One Kid Uses Powerpoint To Convince His Parents To Let Him Buy GTA 5

I've heard of kids making compromises and pitches to their parents before, trading and bartering off so they could get the things they wanted.

But I've never, ever heard of a kid making a Shark Tank-esque business pitch with Powerpoint. This kid has class.

Reddit user michaelseimsen this afternoon posted a series of slides produced by their 13-year-old son, slides designed to convince them that it was OK for a 13-year-old to play GTA 5.

Parents are understandably wary about games like GTA, and the coverage around the game's content can occasionally put mums and dads on edge. But what michaelseimsen's little one had in mind was so classy and so inventive that they were sold "like three slides in".

His mission — interesting choice of word, that — was to convince. Nothing else would do.

The risks were clearly understood. He's a bit weak on the grammar, but he's got an eye for minimalist presentation slides. The green's a nice choice, too. Soft, soothing colour.

His solution was to avoid the campaign and, supposedly, the game's more objectionable content. Plus, he'd have offered to pay enough money for it all.

You can view the rest of the slides over at imgur. As you can imagine most would, the parents happily accepted his compromise. "If he'd just said, 'Can I get GTA? I won't play the campaign," it'd probably be a no," michaelseimsen wrote. "Initiative and creativity go a long way. And the fact that he's never even asked us for the game until now."

Kid saved up to make his case in a single push; smart little bugger.



    Little shit will probably be asking for porn and alcohol next. Sad thing is his idiot parents will probably give it to him too.

      You like porn and alcohol too what's your point?

        What's my point? I would've thought it was pretty obvious. He's a 13 year old kid.

    If I was leaning towards a "yes" as a parent, I'd ask him to go back through all of his slides and correct all of the grammatical errors first..... just a little hoop to jump through :)




    EDIT: Parent's just need to say NO sometimes. Stop giving in to there kids and say no. I wanted Left 4 Dead 2 when it came out. I think I was 14. They said no. (To be fair the trailer was pretty gruesome)

    And then that was it.....The world didn't end. I got over it, played other games. I didn't hate them for it.

    Last edited 28/10/15 4:09 pm

      He'll only play it when he goes to JT's anyway... That's why i was allowed to play doom as a kid lol because everyone else had it! Didnt destroy me.

      I missed Perfect Dark. By the time I picked it up again* we were into the Wii generation and it had just aged terribly. Still pretty miffed about it.

      *Yes, I bought it and got up late at night to play it. They found out and took it.

      Would the world have ended if you got it?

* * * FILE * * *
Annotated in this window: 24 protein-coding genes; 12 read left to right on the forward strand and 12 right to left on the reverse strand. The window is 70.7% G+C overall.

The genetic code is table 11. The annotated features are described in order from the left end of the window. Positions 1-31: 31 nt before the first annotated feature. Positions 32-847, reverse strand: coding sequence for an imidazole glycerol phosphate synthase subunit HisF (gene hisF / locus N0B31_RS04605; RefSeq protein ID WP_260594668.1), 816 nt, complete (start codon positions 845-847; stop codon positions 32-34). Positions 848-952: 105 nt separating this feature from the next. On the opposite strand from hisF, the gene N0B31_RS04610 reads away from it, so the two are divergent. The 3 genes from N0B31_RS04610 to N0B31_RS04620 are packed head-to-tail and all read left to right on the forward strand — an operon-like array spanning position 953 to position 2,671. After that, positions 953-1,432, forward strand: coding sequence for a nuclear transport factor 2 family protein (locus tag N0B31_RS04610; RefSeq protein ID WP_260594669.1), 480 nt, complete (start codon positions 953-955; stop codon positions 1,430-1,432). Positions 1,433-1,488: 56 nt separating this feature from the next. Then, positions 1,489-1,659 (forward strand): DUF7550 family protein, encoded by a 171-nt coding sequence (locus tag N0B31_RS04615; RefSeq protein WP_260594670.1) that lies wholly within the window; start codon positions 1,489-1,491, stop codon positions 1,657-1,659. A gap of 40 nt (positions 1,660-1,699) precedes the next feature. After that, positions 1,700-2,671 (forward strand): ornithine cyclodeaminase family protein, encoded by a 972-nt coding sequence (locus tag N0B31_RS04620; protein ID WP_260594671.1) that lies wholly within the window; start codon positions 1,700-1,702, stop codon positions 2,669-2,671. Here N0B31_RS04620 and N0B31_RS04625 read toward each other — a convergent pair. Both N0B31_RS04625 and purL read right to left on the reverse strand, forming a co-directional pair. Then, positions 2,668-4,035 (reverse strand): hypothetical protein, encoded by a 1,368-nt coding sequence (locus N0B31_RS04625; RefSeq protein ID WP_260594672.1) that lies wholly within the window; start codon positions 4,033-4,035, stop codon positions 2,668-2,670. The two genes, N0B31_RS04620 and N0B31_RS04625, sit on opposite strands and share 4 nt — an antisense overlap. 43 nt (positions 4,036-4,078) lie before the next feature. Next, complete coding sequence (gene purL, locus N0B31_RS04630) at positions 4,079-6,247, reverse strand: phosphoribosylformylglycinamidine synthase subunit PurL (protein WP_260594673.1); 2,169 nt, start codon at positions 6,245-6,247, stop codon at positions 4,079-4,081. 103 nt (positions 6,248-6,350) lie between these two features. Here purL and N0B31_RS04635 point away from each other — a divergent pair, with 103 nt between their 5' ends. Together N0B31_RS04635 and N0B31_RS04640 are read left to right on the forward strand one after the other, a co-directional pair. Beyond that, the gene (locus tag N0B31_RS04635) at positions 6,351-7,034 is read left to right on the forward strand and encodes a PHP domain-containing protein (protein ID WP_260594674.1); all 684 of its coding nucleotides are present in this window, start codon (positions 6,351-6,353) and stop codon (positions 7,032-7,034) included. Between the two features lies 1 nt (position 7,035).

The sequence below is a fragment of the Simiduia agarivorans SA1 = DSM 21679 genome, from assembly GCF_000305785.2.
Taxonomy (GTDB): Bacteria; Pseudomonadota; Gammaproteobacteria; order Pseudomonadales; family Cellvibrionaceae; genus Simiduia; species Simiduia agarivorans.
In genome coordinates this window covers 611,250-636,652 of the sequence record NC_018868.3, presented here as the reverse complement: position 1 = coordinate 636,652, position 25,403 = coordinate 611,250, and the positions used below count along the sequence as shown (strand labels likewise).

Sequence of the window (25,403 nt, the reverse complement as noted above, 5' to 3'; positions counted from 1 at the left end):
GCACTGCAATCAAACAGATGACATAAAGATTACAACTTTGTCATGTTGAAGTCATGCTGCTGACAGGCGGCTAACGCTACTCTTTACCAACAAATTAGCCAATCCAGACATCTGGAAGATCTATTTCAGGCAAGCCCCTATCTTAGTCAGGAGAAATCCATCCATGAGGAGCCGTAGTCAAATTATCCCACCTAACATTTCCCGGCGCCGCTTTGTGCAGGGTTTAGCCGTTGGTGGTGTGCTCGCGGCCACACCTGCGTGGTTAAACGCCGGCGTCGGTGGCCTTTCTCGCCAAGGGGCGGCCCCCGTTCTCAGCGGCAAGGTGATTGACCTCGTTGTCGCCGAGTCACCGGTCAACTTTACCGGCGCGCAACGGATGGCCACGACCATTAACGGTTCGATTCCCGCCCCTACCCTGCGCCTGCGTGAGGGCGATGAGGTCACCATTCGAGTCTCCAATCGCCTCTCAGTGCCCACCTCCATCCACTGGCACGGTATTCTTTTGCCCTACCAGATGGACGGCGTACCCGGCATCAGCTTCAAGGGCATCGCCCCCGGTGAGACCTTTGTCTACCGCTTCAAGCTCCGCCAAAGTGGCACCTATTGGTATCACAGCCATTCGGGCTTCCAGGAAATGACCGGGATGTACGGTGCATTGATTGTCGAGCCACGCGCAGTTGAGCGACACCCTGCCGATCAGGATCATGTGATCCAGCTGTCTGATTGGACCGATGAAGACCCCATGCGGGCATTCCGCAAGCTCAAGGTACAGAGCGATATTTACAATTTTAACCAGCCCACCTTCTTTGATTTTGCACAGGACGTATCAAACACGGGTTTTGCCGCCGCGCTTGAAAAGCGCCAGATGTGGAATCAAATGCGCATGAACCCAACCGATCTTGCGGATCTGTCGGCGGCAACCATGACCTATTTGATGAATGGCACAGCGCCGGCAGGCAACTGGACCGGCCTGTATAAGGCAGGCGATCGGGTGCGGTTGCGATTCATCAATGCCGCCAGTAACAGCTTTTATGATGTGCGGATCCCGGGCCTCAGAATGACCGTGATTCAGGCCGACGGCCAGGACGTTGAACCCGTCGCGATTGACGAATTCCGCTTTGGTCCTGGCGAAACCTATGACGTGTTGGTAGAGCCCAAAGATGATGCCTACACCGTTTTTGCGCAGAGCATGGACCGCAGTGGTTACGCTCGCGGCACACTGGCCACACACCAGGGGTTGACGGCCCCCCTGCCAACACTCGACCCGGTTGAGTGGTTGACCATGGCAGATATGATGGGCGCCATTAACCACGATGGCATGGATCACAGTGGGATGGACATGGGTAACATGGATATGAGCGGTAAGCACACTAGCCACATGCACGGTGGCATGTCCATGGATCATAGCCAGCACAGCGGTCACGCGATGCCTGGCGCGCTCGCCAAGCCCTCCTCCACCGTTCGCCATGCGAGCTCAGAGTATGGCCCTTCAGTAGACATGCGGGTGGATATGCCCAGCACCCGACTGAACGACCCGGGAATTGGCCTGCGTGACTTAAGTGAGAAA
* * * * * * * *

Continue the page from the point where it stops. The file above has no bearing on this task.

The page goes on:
I guess we will never know! OooOOOoOOoOOOooooo Now that's spooky.

        I did end up getting it later and we are all here so I guess not actually.

    I'd say no - inappropriate is inappropriate, doesn't matter how much they beg and plead. Saying they will beg if you say no is probably a red light as well.

    While in JB Hifi recently, I came across what looked like 2 grand parents about to buy a game for the 10-12yo boy taggin along with them. I passed them as they stood in front of GTA 5. Kid was real quiet. The man clearly saw the 18+ label and queried it, his wife was looking kinda confused as if it was possible a game could be 18+.

    I told them straight out that I play that game and I did not think it appropriate for a child to play it. Needless to say, that kid went home without GTA 5. Kid probably hates me.

    I'm sure if an adult enlightened those parents above about the game from an educated source, no amount of Powerpoint presentations would have gotten him that game.

    R18+ rated game... Sorry kid, but no powerpoint presentation in the world would convince me that I should allow you to play that game. Ratings are there for a reason and should not be bargained away.

    I bet $20 that the kids parents got sucked into this and got him the game in the end as a "reward for being so mature about it"

    You know how mature I am. If it's a no after this I'll beg non stop. Ahhh kids. :)

    But what michaelseimsen’s little one had in mind was so classy and so inventive that they were sold “like three slides in”.I bet he could have had them by the second if he had a pie chart.

    As people have said though, sad to see parents ignoring the R18+ rating. Although I did like that one parent who said his boy could play COD if he followed the Geneva Convention.

    I struggle with this stuff. As an adult, I play these games and would not give them to kids. But as a kid, I put so many hours into GTA2/3/Vice City that it's mind boggling. And honestly, the story meant nothing to me and I didn't understand the inappropriate stuff enough for it to have any affect. It was all about just sandboxing and having fun. I do remember I'd turn the monitor off every time the loading screen for 'The Whore' chapter in Mafia came up, so obviously I didn't want my parents to see it, and I knew that Max Payne was pretty dark and my mum was really not fond of Soldier of Fortune, but it was the same stuff she'd say now if she came over and saw me blowing people up. So long as kids could communicate an understanding of what it is, I think I would be okay with it. Maybe at fourteen though.